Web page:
Could you explain your situation a little more detail please?
I’m afraid that ignorance of the law is no defence. You didn’t protect the tenants deposit in a recognised scheme and hence, the tenant can claim to 3 times the deposit from you as compensation if he decides to take you to court.
You cannot use the section 8 or section 21 procedure to get rid of him because you have failed to comply with your statutory obligations in respect of the deposit. It would need a bespoke court application to get him out.
You now need to protect the deposit in a recognised scheme and give him the details. Then you can use the section 21 and section 8 process to get him out .
Even then, and even after he leaves the property, he can still bring the claim for three times the deposit from you.
It potentially gets worse and if the tenancy has ever been renewed or rolled over into a periodic tenancy, each of those renewals is a further breach. Hence, if the initial term was for 6 months and he does just rolled over since, you are potentially at risk for six times the deposit to him. The courts will not routinely award six times the deposit that is the problem that you potentially face.
Many solicitors are now actively looking for this kind of work and trying to find tenants whose deposit has not been protected, with a view to suing the landlord. They will do these on a no win no fee basis because there is no defence the landlord can put forward.
What you are doing is returning the deposit to the tenant. You are then saying that you do not require a deposit. The tenant is then using the deposit to pay you the rent. It’s a different way of doing it.
You need to protect the deposit before you remove it because then, you can issue a section 21 notice.
That’s right. You cannot rely on the section 21 notice the deposit has been protected. That’s why I said to protect the deposit, issue 21 notice, remove the deposit give it back to the tenant, take it back as rent.
I would issue the section 21 notice while the deposit is protected. Then remove it.
You cannot issue a section 21 notice to expire before the end of the term. You may be able to rely on the section 8 notice in respect of rent arrears.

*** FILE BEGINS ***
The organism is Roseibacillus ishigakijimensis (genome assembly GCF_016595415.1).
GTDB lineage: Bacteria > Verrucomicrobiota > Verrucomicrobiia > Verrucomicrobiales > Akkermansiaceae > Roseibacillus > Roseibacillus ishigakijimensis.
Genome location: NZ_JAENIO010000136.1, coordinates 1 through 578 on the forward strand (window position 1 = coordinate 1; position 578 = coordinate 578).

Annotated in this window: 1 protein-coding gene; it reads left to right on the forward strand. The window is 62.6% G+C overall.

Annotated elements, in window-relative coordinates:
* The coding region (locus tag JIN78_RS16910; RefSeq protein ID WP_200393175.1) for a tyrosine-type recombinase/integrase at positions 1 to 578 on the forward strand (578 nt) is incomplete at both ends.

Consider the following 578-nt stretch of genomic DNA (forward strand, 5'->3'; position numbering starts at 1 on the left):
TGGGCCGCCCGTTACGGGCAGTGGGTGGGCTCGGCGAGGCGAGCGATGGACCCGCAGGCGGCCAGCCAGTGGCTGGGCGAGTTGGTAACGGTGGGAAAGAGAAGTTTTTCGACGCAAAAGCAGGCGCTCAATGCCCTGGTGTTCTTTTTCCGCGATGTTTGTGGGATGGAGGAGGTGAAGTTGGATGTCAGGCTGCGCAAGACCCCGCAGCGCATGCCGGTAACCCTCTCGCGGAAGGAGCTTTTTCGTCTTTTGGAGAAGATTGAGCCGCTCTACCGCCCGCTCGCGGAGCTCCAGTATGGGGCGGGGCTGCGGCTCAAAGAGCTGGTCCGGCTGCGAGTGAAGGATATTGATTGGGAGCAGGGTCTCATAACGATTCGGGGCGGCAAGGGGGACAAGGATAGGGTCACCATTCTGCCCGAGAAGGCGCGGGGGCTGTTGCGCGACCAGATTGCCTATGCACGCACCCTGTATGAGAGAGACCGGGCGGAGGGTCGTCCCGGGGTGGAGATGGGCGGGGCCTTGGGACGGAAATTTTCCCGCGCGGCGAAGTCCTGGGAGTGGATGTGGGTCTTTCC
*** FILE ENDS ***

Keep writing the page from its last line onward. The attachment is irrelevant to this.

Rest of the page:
You have broken the law by not protecting the deposit. You have to protect the deposit.
If you have not protected deposit you cannot issue a section 21 notice.
You can return the deposit to your tenant and then issue a section 21 notice but there is no guarantee that your tenant will give you the deposit back as rent.
If this then ended in court, the court would treat this as deposit, not advance rent and your section 21 notice.
The court doesn’t fine you with its own volition. If the tenant applied to courts, it would be the court that awarded the compensation. He would need to drive it. The court will not drive it.
You receive the deposit on the date you received it and if that was the date that contract started, that was the date the contract started
If he submits a claim to the court you will get a penalty awarded in his favour and against you against you of up to 3 times the deposit plus if he uses solicitors, solicitors costs which could be as much again.
I would wait a couple of days, and return the deposit to him in full bearing in mind what I said earlier about him not giving it back to you as rent.
I would get the rent off him and then issue the section 8 and section 21 notices.
I didn’t say that. At the moment, the more you push him, the more likely years to take you to court. I think the only reason he hasn’t taken you to court now for the three times deposit is because he isn’t aware he is entitled to it. The more you push him, the more chance he is likely to take legal advice and the more chance there is that you are going to get sued for the deposit. You don’t have to take anything from him other than the rent in the tenancy agreement.